A 1D Random Walk with Fractal Dimension 2.0
This Demonstration shows a 1D random walk with fractal dimension 2 retrieved from a numerical experiment. You can get an intuitive insight into how a fractal function of dimension 2 behaves with varying resolution. These functions are extremely important, as they have been shown to be the geometrical foundation of quantum behavior .
This Demonstration illustrates the random walk property where is the dispersion, is the number of steps, and is the size of a step. The relation , a constant, is here shown to be the signature of a fractal dimension equal to 2.
The fractal dimension of an object is the power that links the number of smaller objects used to measure it and their typical length , which is called the resolution.
When is known, then the fractal dimension is by definition , where is an arbitrary resolution of reference. It can be written (the constant is fixed by the arbitrary chosen reference ). The object of reference might be chosen to be the whole main object itself, so that , , and the definition becomes .
Once this law is known, any dimensional measure of the object can be computed: length in , surface in , volume in , "Koch-measure" in , or any measure in , where is a dimension of reference (the fractal dimension of the measuring object). In general, the measure is only finite when ; it tends to 0 when and to when (e.g., a Koch curve has infinite length, null surface, and constant "Koch-measure" measured in ). The general law is given by , where is the measure. As , it is clear that the sign of gives the limit of the measure (0, constant, or infinite). In other words, at infinite resolution, an object has a finite, non-null measure only when measured in its own (fractal) dimension.
In the case of the usual self-similar fractals, the relation is given recursively by the generator of the fractal, for instance for the Koch curve, which, once paired with the definition of , , gives and hence .
But the case of a random walk is different because it is a nondeterministic process, so there is no generator and the curve is not even unique. Nevertheless, it is possible to get the needed relation by statistical means: it is the very definition of the dispersion . It then becomes possible to get the dimension of a random curve statistically. The hidden order lies in the rules used to generate the walk: equal probability for each direction and independence of each trial (Markov process).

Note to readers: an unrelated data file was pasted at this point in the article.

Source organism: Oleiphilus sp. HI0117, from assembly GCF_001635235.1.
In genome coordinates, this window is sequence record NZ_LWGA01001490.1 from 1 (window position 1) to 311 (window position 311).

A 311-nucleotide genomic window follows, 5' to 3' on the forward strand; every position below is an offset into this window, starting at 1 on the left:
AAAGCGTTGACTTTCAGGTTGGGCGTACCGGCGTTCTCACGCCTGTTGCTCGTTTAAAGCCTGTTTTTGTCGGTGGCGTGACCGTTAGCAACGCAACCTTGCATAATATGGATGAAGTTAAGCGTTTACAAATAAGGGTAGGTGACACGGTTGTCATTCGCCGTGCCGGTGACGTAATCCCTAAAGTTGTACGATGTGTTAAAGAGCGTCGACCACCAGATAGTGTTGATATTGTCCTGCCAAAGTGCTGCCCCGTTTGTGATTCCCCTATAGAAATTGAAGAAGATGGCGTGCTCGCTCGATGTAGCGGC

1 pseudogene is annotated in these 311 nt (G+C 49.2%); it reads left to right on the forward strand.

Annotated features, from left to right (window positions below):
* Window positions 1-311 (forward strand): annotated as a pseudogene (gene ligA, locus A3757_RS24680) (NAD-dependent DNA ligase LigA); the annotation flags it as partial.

Here, the needed relation is obtained by imposing that is constant, which amounts to fixing a reference object , for example, the distance between two fixed points. This is consistent with the meaning of the dispersion , which is the mean departure away from the mean value (here ) and can be thought of as the mean displacement of the drunken sailor. That is constant can now be understood as the signature of a fractal dimension 2.
In this Demonstration, two sets of random walks with two different resolutions (step sizes) and are computed with their statistical properties and .
You can choose the number of samples, the number of steps, and the two resolutions and . The "redraw" button recomputes new samples with the new chosen values. You can display all the samples (large numbers of samples or steps may be slow on some computers), the mean functions (with their theoretical value: ), and the functions (with their theoretical values: ).
The 1-2 slider lets you choose to look at only one set or both and the "highlight" checkbox highlights one sample that you can select with the corresponding slider (this may help to compare individual samples with different resolutions).
When adjusting the sliders and so that , you can check that the computed dimension is around 2, with an error depending on how far the experimental 's are from their theoretical values (the more samples, the smaller the error).
The intuitive meaning of all this is that when you compare two random walks at two different resolutions (between two fixed points, here and ), each step contains (on average) steps times smaller. You need four small steps to make one step two times larger, nine small steps to make one step three times larger, and so on. Another way to see it is to consider the displacement as a new step of size , which contains steps , but is only times larger.
If the fractal dimension of the random walk is unknown from theory, this Demonstration lets you retrieve it by numerical experiment.
Understanding fractal dimensions and fractal functions is particularly important in the light of Laurent Nottale's scale relativity , where the spacetime coordinates are functions of their resolutions (and hence are fractal curves). The dimension 2 is especially important, as it has been shown (first by Feynman ) that each (fractal) spacetime coordinate acquires dimension 2 at the quantum scale.
 L. Nottale, Scale Relativity and Fractal Space-Time, London: Imperial College Press, 2011.
 R. Feynman and A. Hibbs, Quantum Mechanics and Path Integrals, New York: McGraw–Hill, 1965.